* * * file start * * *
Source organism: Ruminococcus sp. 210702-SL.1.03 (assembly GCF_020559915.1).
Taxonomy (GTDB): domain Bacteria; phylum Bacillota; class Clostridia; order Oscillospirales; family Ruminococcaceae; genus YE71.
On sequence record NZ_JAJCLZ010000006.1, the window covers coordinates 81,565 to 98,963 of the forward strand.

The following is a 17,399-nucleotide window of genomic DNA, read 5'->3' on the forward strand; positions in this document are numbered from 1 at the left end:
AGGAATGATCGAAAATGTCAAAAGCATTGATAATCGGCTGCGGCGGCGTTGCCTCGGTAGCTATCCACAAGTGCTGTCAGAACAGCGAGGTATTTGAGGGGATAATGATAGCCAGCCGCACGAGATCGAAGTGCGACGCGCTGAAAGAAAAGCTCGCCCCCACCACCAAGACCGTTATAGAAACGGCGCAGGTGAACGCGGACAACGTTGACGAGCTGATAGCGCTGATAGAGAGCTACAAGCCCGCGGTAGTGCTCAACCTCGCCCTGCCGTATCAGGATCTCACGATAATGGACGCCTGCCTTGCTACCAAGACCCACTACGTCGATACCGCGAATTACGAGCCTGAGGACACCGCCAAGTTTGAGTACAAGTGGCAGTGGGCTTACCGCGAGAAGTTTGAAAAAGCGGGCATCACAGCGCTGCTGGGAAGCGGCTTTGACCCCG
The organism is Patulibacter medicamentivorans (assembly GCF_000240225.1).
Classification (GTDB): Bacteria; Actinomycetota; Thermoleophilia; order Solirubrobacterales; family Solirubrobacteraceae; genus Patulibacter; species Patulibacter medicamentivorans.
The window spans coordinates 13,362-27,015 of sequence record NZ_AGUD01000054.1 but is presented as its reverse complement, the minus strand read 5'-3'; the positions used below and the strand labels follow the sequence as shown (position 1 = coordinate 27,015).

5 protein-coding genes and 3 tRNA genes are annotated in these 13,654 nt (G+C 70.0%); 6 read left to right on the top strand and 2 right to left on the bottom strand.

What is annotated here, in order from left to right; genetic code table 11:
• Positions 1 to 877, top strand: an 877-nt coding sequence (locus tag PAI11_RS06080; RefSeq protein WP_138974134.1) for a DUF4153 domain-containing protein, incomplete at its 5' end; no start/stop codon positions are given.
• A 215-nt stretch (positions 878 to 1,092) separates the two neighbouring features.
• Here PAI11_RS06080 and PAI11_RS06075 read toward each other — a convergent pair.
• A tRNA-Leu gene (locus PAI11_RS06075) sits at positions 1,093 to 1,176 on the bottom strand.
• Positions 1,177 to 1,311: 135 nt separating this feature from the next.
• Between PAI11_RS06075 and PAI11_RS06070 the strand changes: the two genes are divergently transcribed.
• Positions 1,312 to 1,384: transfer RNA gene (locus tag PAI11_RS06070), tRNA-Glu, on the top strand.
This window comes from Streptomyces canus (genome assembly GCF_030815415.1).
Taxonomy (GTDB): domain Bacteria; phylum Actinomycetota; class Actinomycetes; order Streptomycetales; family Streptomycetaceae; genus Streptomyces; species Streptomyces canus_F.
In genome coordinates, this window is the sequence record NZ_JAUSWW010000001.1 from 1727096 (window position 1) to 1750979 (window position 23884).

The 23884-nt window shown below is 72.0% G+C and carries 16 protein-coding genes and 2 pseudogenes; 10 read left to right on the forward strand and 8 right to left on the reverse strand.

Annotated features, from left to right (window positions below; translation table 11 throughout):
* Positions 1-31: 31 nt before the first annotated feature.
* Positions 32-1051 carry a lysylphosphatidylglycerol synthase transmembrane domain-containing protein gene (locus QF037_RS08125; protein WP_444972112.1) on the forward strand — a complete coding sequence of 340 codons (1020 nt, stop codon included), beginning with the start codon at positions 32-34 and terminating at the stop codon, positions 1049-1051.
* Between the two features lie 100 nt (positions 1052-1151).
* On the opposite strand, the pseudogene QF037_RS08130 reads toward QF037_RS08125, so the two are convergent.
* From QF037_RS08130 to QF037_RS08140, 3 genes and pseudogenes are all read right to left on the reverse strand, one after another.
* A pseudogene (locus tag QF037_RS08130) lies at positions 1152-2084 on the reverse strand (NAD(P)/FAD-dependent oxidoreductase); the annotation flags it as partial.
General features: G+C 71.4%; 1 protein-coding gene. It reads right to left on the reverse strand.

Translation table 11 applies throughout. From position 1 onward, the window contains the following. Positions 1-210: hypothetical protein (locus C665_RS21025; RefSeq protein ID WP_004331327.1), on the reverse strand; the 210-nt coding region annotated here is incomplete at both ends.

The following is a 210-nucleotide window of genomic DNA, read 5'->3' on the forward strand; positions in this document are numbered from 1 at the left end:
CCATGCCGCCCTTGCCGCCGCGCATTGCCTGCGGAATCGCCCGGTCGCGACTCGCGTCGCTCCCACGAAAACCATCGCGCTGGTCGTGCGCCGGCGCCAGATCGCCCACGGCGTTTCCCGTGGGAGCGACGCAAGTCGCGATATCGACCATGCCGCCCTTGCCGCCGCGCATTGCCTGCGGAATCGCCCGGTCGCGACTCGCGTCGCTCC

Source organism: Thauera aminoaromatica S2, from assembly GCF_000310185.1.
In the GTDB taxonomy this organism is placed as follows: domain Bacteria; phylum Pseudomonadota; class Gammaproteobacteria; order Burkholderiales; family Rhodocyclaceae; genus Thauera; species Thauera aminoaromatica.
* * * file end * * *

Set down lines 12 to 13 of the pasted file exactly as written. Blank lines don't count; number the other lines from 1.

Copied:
• A 215-nt stretch (positions 878 to 1,092) separates the two neighbouring features.
• Here PAI11_RS06080 and PAI11_RS06075 read toward each other — a convergent pair.